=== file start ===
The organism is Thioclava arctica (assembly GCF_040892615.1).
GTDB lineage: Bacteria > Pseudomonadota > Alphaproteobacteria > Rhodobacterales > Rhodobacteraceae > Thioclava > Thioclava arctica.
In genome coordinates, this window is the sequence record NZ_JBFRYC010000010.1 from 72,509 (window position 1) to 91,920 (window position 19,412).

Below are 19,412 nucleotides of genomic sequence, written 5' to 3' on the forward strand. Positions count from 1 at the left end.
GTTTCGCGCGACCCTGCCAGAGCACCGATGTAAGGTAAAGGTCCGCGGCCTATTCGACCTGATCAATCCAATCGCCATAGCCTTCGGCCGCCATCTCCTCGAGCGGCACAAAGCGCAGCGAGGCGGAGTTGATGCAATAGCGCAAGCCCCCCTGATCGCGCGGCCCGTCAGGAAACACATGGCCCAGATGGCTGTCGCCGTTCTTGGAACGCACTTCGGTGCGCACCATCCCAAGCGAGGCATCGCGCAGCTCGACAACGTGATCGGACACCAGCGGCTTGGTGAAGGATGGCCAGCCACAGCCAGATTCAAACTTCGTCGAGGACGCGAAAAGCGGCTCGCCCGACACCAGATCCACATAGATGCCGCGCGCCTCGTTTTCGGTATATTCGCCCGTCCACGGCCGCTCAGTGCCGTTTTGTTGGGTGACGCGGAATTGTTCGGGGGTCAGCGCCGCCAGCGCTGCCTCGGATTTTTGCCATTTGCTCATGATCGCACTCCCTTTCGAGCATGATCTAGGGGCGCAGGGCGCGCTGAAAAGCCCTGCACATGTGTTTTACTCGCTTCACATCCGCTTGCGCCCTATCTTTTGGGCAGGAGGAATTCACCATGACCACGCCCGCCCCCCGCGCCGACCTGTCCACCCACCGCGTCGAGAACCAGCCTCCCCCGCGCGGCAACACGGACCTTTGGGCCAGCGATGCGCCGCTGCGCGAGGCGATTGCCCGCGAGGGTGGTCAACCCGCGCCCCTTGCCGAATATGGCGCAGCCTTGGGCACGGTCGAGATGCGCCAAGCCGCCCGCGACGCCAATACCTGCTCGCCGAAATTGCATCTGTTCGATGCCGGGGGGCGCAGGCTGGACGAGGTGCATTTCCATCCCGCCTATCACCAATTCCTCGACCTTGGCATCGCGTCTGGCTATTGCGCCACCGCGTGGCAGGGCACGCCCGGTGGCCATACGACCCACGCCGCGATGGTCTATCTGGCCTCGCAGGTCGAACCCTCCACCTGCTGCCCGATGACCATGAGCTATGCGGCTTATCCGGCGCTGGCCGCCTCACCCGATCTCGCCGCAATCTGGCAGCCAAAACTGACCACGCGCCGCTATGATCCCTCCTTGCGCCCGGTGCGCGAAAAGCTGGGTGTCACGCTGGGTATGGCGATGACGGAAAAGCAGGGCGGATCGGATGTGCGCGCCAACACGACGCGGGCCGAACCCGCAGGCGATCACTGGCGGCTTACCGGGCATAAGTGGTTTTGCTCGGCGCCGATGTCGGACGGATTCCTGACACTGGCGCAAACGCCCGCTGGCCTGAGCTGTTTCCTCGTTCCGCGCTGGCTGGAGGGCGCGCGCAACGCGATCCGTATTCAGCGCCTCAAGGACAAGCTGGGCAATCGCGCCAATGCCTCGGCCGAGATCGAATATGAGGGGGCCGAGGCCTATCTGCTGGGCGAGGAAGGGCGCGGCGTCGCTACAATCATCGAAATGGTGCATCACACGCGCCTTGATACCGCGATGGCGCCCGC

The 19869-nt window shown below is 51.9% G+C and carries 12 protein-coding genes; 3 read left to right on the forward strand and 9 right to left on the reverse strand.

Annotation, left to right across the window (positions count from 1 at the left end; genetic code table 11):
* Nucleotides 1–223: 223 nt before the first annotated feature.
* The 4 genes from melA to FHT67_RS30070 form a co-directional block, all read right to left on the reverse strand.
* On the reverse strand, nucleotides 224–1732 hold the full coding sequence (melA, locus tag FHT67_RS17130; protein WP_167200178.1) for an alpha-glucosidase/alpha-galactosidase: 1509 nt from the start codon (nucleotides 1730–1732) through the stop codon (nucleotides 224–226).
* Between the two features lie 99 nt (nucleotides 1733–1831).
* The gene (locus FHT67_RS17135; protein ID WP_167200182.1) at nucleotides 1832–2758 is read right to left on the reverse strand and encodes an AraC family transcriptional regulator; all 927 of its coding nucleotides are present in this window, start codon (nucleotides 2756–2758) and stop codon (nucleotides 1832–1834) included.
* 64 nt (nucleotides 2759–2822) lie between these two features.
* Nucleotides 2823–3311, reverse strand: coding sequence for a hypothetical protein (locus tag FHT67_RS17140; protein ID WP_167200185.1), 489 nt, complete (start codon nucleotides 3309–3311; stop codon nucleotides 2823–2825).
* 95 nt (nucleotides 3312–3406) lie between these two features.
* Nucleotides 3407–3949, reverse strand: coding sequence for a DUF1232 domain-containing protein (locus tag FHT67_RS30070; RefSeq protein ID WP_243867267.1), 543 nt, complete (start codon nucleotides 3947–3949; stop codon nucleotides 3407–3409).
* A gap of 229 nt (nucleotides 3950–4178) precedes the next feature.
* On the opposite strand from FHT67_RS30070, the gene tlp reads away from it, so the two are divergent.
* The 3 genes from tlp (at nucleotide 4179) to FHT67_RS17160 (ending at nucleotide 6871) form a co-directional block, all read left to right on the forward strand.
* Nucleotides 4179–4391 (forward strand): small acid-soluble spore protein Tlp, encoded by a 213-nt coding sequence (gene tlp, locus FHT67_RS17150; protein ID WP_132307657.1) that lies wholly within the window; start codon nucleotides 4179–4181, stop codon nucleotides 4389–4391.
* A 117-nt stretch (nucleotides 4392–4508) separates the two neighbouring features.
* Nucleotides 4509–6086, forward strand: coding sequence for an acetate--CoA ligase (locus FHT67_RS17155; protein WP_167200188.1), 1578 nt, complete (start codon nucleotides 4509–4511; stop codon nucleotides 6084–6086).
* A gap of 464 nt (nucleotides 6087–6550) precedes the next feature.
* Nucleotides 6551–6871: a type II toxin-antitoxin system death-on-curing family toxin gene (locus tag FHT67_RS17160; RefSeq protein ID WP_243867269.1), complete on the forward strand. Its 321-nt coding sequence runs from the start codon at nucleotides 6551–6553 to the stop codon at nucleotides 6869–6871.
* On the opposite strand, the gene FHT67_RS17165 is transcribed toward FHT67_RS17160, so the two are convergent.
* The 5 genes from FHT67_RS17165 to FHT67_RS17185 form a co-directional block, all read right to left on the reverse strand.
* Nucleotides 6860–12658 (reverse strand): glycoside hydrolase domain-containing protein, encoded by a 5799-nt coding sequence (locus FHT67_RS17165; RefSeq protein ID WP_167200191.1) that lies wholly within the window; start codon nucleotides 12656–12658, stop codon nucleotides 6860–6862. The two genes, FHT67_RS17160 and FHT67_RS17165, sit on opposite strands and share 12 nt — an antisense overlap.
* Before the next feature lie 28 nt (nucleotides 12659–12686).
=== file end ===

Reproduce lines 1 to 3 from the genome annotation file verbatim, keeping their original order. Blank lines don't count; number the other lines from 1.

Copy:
The organism is Thioclava arctica (assembly GCF_040892615.1).
GTDB lineage: Bacteria > Pseudomonadota > Alphaproteobacteria > Rhodobacterales > Rhodobacteraceae > Thioclava > Thioclava arctica.
In genome coordinates, this window is the sequence record NZ_JBFRYC010000010.1 from 72,509 (window position 1) to 91,920 (window position 19,412).